Last Laugh, The (1924)

One of Murnau’s most treasured silent works, this tale of an old man who loses his dignity due to an unexpected work demotion is one for the ages.

Rating: 4.5 out of 5.

Dir. F.W. Murnau
1924 | Germany | Drama | 90 mins | 1.33:1 | Silent
Not rated – likely to be PG

Cast: Emil Jannings, Maly Delschaft, Max Hiller
Plot: An aging doorman, after being fired from his prestigious job at a luxurious Hotel is forced to face the scorn of his friends, neighbours and society.
Awards:
Source: UFA

Accessibility Index
Subject Matter: Moderate
Dignity
Narrative Style: Straightforward
Pace: Normal
Audience Type: Slightly Arthouse

Viewed: MUBI
Spoilers: No


F.W. Murnau’s films are quite something, and in The Last Laugh we see one of the great performances of the silent era by one of finest actors of the time, Emil Jannings, who plays an old doorman of a high-end hotel. 

He is proud of his job, donning his ceremonial-looking uniform with gusto every morning.  He is greeted by everyone in the neighbourhood and enjoys the respect given to him. 

But when he is unexpectedly demoted to become a toilet cleaner who waits on rich, snobby bathroom users, his world crashes.  How can he face his newly-married niece and her family? 

As rumours of his lowly job start to spread in the neighbourhood, Murnau’s film becomes an unfortunate, and at times, depressing tale of a human being who has lost his dignity.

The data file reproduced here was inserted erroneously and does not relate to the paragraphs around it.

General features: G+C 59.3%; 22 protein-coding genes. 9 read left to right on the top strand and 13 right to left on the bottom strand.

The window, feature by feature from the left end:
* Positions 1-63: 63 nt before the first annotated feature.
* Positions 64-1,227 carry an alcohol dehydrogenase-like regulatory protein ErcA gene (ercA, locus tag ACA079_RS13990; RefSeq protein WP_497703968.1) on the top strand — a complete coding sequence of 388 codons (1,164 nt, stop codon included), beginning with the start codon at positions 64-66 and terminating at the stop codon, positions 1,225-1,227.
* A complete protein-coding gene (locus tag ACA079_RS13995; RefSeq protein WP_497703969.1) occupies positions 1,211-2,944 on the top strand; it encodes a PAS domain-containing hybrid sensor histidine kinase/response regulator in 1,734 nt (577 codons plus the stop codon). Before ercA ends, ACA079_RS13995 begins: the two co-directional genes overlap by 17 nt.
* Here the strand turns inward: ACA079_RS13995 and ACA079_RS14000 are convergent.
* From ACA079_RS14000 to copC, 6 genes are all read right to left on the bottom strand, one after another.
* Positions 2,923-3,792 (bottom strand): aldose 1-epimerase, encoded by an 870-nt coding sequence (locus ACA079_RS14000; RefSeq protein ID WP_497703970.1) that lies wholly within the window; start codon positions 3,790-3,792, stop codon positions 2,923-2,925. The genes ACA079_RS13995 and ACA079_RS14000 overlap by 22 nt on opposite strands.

Jannings has one of the most expressive faces in all of cinema, and here he pulls off a performance where a sense of personal tragedy is permanently etched in his contorted face. 

Murnau’s use of a seemingly unhinged camera and optical effects are breathtaking, especially when they visually express the psychological duress that Jannings’ character faces. 

But what is most unique about The Last Laugh is that it doesn’t have the usual intertitles to tell the story—instead, the story is told from both visual and performative levels, which is one of many reasons that the film remains as one of Murnau’s most treasured works, alongside Nosferatu (1922) and Sunrise (1927). 

The title of the film relates mostly to the epilogue—to say more would be to spill the beans.  If you are new to Murnau, this is the best place to start.

Grade: A


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